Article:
During this festive season, hawkers seize this opportunity to do some extra business in city centres. However, the government has recently decided to crack-down on the chaotic situation by implementing specially-designated base of operation for them. Hawkers are asking to be allowed to once more occupy streets as the festive season draws closer. Should they be allowed to? Youth debate this issue.
Nuzhaa Nowbuth: “They should be allowed”
Many people buy from hawkers because their products are cheap and affordable, says Nuzha Nowbuth. “In December, many hawkers operate in urban areas and make sizeable profits. Hawkers should be given the right to sell their products, as they are working honestly to earn their livelihood. If they are somehow not allowed to trade, it may cause a rise in crime rate, as these people will be unemployed and they will not have any source of income. Furthermore, citizens find it more affordable to buy from them rather than from shops and they also offer a variety of products. Hawkers should be allowed to operate during the month of December, as it is a festive season and many people will need to do their shopping and they are convinced that hawkers are offering them products at a fair price. This will be in the interest of all citizens as well as the country. However, the amount of hawkers present in public places should be limited to avoid incidents in bustling areas.”
Yeshna Bansroy: “They contribute to the economy”
Hawkers definitely play a crucial role in the city of Port-Louis during the month of December, claims Yeshna Bansroy. “Firstly, they contribute to the economy. They create a festive ambiance in the city whereby people can do shopping, specially tourists. Hawkers are poor people who should be encouraged to work honestly and I believe stalls should be rented out according to the type of products sold as each product have different profit margins. If hawkers are being prohibited to work, the rate of theft and crime might increase. Hawkers create a competitive edge among the shops selling more or less identical products and in the end; the customer benefits the most. But unfortunately, some hawkers do not have a very positive image, as many of them overprice their products and many tourists as well as Mauritians even complain that hawkers sell expired products and they also declare counterfeit products as original.”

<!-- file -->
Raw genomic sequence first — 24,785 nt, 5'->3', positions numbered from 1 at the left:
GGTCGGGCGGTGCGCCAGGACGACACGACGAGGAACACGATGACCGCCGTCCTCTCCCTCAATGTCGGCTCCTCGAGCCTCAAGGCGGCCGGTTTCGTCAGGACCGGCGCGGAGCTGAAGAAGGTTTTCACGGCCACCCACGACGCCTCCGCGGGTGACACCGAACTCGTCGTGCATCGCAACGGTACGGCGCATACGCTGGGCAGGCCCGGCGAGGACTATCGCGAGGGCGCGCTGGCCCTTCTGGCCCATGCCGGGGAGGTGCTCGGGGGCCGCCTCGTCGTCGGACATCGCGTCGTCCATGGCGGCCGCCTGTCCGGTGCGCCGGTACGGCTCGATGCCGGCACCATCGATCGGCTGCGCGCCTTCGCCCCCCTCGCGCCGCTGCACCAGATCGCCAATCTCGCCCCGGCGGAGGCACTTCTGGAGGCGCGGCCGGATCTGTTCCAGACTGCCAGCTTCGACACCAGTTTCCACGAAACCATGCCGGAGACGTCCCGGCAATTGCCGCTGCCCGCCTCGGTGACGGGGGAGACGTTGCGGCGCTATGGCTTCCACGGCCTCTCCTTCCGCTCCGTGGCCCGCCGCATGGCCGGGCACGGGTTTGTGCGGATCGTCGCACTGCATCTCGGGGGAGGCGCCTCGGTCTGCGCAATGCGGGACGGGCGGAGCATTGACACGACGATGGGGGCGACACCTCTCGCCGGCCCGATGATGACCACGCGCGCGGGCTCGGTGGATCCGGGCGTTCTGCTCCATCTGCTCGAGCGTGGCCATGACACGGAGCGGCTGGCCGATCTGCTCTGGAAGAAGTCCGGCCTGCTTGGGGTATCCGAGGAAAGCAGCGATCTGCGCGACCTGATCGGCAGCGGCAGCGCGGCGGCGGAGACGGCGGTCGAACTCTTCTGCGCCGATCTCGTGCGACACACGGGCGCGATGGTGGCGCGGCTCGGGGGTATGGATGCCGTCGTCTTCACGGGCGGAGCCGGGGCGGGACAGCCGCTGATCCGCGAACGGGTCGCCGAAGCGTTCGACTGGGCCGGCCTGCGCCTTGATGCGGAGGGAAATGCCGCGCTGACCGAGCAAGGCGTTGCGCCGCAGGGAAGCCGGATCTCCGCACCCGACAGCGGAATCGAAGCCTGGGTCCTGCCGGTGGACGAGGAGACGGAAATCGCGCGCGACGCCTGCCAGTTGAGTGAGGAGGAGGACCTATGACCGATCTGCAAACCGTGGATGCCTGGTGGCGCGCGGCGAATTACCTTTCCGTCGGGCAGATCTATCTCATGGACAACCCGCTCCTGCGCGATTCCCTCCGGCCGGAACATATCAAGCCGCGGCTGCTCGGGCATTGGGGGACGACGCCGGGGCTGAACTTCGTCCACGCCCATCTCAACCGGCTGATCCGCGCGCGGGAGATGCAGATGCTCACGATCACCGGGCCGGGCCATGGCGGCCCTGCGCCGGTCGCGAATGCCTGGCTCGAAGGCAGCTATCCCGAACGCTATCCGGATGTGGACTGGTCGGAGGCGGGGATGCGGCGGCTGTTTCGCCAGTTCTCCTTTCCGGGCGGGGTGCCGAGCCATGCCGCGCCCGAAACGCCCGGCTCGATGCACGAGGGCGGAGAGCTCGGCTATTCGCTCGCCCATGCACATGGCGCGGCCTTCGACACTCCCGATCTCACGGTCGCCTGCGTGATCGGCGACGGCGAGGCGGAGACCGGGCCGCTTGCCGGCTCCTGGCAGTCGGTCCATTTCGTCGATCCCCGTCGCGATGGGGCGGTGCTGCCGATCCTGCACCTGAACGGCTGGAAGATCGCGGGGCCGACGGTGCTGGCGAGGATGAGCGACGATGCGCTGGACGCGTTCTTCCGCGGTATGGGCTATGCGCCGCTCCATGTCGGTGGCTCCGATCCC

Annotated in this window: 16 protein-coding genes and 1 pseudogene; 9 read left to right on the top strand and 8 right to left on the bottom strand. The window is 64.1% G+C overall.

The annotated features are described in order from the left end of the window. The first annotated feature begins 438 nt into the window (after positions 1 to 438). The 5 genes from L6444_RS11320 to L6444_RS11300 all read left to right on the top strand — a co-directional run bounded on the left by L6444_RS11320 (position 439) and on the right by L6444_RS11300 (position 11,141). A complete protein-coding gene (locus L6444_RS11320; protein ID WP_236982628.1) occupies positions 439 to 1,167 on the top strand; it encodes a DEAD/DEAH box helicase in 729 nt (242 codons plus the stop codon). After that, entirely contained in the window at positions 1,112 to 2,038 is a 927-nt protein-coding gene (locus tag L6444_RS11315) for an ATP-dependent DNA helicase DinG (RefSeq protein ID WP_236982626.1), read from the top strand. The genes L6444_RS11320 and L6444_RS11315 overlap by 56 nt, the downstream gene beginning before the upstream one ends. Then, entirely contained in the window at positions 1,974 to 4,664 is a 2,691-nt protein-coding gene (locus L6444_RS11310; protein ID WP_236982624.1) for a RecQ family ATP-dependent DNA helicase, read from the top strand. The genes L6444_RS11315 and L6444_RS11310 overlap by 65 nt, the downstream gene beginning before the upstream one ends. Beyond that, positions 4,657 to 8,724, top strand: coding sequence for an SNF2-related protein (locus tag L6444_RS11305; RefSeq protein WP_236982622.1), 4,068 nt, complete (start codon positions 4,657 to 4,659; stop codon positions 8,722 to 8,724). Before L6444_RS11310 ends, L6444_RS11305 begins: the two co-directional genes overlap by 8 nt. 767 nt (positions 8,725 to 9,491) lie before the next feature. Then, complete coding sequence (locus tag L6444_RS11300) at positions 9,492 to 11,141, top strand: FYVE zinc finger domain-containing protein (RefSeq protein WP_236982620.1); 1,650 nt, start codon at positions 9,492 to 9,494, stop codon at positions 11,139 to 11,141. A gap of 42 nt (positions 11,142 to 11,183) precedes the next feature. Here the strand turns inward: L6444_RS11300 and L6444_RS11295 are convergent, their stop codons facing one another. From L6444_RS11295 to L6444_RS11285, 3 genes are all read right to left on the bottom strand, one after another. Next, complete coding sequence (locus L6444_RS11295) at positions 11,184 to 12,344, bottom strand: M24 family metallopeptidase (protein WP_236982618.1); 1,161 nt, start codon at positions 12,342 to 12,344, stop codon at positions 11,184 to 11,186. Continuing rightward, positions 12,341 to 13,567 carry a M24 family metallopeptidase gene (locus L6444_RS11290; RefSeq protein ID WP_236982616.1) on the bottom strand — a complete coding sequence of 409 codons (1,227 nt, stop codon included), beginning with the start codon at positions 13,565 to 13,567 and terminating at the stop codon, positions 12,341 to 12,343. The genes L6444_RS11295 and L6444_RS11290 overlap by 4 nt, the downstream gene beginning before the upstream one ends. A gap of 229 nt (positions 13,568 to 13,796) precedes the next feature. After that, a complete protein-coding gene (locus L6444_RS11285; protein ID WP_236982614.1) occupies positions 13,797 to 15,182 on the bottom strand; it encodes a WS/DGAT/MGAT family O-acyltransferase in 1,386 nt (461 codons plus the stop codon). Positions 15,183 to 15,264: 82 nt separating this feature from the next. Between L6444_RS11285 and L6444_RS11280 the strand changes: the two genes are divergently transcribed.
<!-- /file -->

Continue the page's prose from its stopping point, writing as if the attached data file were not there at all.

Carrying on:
Kevin Martin: “Should avoid sales of illicit products”